The Orphans’ Doctor: Mabel Elliott and Near East Relief
Dr. Mabel Elliott was a physician with American Women’s Hospitals. She joined Near East Relief on loan from AWH in 1919, and served NER until October 1923. Elliott’s work with NER took her to the most dangerous and desperate places: Marash, Ismid, Alexandropol, the Greek Islands. The intrepid Dr. Elliott was a true public health pioneer. This is the first installment in a two-part series on Dr. Elliott.
A Sympathetic Physician
Dr. Mabel Elliott of Benton Harbor, MI, was a physician with the American Women’s Hospitals organization. She sailed to Turkey in February 1919, shortly after the Armistic, on loan to Near East Relief from AWH. Dr. Elliott began her new practice in a Near East Relief rescue home in Scutari, a suburb of Constantinople. The rescue home was the temporary residence of 150 girls and women who had been liberated from Turkish homes. These young women made a profound impression on Dr. Elliott. She praised their culture and education, noting that many of them were fluent in French and English as well as Armenian. Most of the women were graduates of American institutions like Robert College.
Dr. Elliott provided medical care to the young women, but she also offered something even more important: Elliott was the first person to whom many of these young women told their harrowing tales of human trafficking, loss, and survival. In an era when the diagnosis of post-traumatic stress disorder did not exist, Elliott attempted to offer some solace by listening.
In April 1919, Dr. Elliott transferred to Marash to direct Near East Relief’s medical unit in the Cilicia region. She inherited an old German hospital that had been abandoned after the Armistice, and a devoted local staff. Elliott made the long trip to the isolated city of Marash in a box car on the Baghdad Railway. She stopped in Konia, where she visited Near East Relief worker Emma Cushman, who was running a large orphanage on her own. Elliott marveled at Cushman’s ability to “do the work of seven men” in a war zone. Elliott arrived in Marash after a brief sojourn in Aleppo, where she gathered supplies for her new hospital.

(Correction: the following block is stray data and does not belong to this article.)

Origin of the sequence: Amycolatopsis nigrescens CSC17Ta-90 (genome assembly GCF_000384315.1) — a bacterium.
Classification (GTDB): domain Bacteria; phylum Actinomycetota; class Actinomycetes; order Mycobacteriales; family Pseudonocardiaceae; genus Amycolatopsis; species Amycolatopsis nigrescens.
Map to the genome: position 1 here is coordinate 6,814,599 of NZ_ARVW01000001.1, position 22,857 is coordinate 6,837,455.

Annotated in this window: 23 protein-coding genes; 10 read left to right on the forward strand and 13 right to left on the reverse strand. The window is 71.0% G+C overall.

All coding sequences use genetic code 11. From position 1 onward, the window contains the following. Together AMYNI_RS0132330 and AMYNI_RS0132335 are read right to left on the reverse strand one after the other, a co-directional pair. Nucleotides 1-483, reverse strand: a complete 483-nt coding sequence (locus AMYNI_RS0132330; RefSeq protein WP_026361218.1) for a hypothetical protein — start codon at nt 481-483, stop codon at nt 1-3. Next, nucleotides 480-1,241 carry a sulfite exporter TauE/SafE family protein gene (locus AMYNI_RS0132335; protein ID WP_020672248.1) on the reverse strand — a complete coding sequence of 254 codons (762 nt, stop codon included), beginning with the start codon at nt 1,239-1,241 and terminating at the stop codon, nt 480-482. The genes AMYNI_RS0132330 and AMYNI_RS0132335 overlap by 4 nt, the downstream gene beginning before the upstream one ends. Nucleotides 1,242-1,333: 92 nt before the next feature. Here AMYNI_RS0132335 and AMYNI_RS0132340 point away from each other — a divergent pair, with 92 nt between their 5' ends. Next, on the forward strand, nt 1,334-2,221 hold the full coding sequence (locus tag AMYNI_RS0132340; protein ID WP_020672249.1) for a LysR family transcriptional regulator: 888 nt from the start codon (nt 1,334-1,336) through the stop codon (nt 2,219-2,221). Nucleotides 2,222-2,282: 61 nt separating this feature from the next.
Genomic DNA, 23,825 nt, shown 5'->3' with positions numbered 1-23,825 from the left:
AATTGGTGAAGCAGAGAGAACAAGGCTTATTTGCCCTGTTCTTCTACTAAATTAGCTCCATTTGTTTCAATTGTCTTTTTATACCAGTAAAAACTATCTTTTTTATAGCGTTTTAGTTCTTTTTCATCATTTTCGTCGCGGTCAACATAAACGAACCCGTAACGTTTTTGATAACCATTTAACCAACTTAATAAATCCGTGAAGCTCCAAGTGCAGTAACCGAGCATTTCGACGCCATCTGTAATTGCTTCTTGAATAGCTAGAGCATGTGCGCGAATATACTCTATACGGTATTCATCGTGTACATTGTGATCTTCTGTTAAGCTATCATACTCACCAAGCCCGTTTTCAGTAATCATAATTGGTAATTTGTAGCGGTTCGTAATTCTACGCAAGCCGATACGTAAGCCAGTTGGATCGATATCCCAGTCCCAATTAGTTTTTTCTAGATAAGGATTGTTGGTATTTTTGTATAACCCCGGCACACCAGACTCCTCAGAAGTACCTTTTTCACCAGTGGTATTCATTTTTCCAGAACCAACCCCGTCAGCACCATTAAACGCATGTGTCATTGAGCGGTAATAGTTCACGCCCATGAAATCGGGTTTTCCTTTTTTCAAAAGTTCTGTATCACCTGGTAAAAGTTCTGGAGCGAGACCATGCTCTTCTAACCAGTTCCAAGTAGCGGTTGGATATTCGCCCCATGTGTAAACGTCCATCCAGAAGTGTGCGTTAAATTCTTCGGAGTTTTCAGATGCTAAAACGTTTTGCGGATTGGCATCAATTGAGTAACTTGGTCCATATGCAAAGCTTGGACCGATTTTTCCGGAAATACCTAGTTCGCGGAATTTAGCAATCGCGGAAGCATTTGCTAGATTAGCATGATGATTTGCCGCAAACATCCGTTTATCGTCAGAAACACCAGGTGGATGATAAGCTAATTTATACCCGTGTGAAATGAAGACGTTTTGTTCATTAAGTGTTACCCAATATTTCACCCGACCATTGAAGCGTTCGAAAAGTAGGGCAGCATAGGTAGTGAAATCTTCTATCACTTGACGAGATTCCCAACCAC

Survival in Marash
Dr. Elliott wasted no time converting the abandoned hospital into a modern medical facility. Dr. Elliott became very close to her staff, which included Armenian and American nurses and an Armenian doctor. The hospital staff also distributed food and blankets to the many refugees arriving in Marash. The hospital was the only medical facility in the region, and people would walk on mountain paths for an entire day to reach it. As with all Near East Relief facilities, Dr. Elliott treated all patients regardless of their background. Armenians, Anatolian Greeks, Kurds, and Turks found treatment within the walls of Dr. Elliott’s hospital.
Elliott’s comparative peace was short-lived. The Turkish Nationalist army attacked Marash in January 1920. Dr. Elliott and her staff struggled to keep the hospital running during the three-week siege. They moved the patients from beds to the floor to protect them from stray gunfire. The French army, which had occupied Cilicia with the Allies’ permission, ultimately retreated, leaving the Armenians of Marash exposed to new massacres.
Dr. Elliott, her staff, and 5,000 refugees fled Marash on foot in the wake of the retreating French army. They traveled for three days in blizzard conditions over harsh, mountainous terrain. Dr. Elliott estimated that two-thirds of the party perished on route to safety in Islahai (now Islahiye). Elliott herself suffered frostbite, yet she rested in Islahai for just a few days. Dr. Elliott sail for the U.S. to recuperate from this ordeal — but only after finding new positions for her former staff in Adana, Aleppo, and Beirut.
This is the first in a two-part series on Dr. Mabel Elliott’s work with Near East Relief. Check back next week for the next installment!